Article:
The Men of Mobtown
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Geisteswissenschaften, Kunst, Musik / Geschichte
What if racialized mass incarceration is not a perversion of our criminal justice system's liberal ideals, but rather a natural conclusion? Adam Malka raises this disturbing possibility through a gripping look at the origins of modern policing in the influential hub of Baltimore during and after slavery's final decades. He argues that America's new professional police forces and prisons were developed to expand, not curb, the reach of white vigilantes, and are best understood as a uniformed wing of the gangs that controlled free black people by branding them—and treating them—as criminals. The post–Civil War triumph of liberal ideals thus also marked a triumph of an institutionalized belief in black criminality.
Mass incarceration may be a recent phenomenon, but the problems that undergird the "new Jim Crow" are very, very old. As Malka makes clear, a real reckoning with this national calamity requires not easy reforms but a deeper, more radical effort to overcome the racial legacies encoded into the very DNA of our police institutions.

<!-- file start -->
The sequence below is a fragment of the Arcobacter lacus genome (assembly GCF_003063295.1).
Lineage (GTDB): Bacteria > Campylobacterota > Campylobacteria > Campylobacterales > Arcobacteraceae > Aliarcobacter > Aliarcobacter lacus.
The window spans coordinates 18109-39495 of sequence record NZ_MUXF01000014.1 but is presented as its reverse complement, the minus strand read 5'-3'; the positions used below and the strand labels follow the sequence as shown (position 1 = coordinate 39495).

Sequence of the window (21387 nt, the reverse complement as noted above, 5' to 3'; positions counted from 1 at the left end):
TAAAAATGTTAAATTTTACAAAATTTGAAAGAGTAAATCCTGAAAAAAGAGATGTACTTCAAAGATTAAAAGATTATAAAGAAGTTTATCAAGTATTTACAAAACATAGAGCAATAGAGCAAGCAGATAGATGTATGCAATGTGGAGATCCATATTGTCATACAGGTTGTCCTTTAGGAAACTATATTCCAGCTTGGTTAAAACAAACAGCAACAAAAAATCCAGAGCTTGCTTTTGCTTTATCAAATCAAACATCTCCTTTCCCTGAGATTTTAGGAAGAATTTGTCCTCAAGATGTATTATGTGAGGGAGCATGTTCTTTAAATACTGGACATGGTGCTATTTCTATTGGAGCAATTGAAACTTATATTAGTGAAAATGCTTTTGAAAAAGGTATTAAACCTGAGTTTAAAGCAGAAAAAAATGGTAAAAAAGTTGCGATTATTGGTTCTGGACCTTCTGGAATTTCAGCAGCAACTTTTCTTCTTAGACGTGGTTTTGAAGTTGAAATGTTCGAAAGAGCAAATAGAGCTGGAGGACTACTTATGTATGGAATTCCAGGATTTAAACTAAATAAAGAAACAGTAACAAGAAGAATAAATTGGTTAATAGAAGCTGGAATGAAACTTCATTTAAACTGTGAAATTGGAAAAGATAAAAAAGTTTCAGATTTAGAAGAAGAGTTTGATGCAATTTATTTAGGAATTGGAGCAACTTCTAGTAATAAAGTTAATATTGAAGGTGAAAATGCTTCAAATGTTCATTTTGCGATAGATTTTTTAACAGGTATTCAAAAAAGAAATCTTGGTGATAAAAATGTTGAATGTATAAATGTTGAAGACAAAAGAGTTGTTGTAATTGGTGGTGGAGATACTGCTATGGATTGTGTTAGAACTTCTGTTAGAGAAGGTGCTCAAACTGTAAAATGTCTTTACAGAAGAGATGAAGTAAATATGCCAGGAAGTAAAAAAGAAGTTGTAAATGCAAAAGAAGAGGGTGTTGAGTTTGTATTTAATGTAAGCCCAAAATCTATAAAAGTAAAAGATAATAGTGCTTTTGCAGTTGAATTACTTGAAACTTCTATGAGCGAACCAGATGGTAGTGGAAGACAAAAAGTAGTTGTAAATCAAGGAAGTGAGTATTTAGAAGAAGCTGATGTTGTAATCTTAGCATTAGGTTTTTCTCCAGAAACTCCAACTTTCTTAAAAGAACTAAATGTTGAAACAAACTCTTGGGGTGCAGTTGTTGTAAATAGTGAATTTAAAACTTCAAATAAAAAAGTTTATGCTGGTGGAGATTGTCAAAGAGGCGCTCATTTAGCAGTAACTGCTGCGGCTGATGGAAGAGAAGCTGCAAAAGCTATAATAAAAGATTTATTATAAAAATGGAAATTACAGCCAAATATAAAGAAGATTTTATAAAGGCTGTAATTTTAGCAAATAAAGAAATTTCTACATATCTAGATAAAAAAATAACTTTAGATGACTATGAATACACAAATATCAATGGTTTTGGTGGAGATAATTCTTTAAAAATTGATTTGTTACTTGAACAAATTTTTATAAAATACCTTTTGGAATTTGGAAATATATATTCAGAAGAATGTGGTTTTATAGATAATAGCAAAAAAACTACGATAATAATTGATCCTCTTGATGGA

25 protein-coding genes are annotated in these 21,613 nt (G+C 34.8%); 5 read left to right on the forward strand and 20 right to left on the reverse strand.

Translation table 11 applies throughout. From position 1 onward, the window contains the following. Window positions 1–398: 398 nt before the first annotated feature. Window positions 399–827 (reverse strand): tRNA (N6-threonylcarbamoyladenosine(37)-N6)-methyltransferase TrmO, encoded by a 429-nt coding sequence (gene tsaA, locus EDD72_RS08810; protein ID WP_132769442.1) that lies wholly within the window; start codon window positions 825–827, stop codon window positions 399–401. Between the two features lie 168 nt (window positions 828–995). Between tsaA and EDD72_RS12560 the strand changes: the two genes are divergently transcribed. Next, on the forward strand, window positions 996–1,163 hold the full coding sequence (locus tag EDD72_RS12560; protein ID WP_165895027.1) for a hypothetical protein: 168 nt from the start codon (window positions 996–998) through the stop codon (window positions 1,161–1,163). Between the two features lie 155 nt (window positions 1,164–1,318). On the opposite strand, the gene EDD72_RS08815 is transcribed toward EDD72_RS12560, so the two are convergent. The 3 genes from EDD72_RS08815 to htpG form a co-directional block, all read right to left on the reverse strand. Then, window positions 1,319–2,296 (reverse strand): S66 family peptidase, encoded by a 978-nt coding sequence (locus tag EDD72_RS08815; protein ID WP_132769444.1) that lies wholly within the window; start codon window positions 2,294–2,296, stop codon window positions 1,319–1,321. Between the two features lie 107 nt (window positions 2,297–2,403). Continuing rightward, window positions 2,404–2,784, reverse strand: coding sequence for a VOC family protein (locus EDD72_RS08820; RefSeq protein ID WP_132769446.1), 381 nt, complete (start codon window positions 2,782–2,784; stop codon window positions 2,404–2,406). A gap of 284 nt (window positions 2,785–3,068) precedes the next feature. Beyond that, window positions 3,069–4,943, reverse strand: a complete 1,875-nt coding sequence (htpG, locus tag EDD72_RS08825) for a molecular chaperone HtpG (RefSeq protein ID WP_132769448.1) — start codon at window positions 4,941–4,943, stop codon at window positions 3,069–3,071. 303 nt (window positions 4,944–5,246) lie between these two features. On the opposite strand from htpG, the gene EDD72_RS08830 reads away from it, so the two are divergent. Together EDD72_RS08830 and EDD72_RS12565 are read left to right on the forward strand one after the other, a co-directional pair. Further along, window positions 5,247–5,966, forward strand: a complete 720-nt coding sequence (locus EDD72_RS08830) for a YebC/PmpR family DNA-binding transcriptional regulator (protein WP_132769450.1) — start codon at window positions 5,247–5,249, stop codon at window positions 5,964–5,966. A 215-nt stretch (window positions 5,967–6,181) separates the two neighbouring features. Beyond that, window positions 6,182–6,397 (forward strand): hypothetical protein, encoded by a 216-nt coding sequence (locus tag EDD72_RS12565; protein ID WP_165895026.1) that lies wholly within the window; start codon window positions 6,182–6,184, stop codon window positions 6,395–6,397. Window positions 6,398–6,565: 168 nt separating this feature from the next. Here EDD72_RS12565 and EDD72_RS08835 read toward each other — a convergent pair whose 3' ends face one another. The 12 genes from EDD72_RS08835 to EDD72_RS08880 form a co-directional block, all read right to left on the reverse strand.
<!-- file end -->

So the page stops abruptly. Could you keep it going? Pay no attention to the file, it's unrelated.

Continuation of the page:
Civil War Emancipation, Border States, Policemen, Wage Freedom, Black Incarceration, Liberalism in America, Policing, Prisons, Black Criminality, The Early Republic, Property Rights, White Power, The Laws of Slavery, The Problem of Freedom, Early American Cities, Police Brutality, Householders, Mobs, Baltimore, Vigilante Violence, Manhood and Masculinity, The Liberal State, Household Authority, Workingmen, Slavery and Emancipation, Freedpeople, African Americans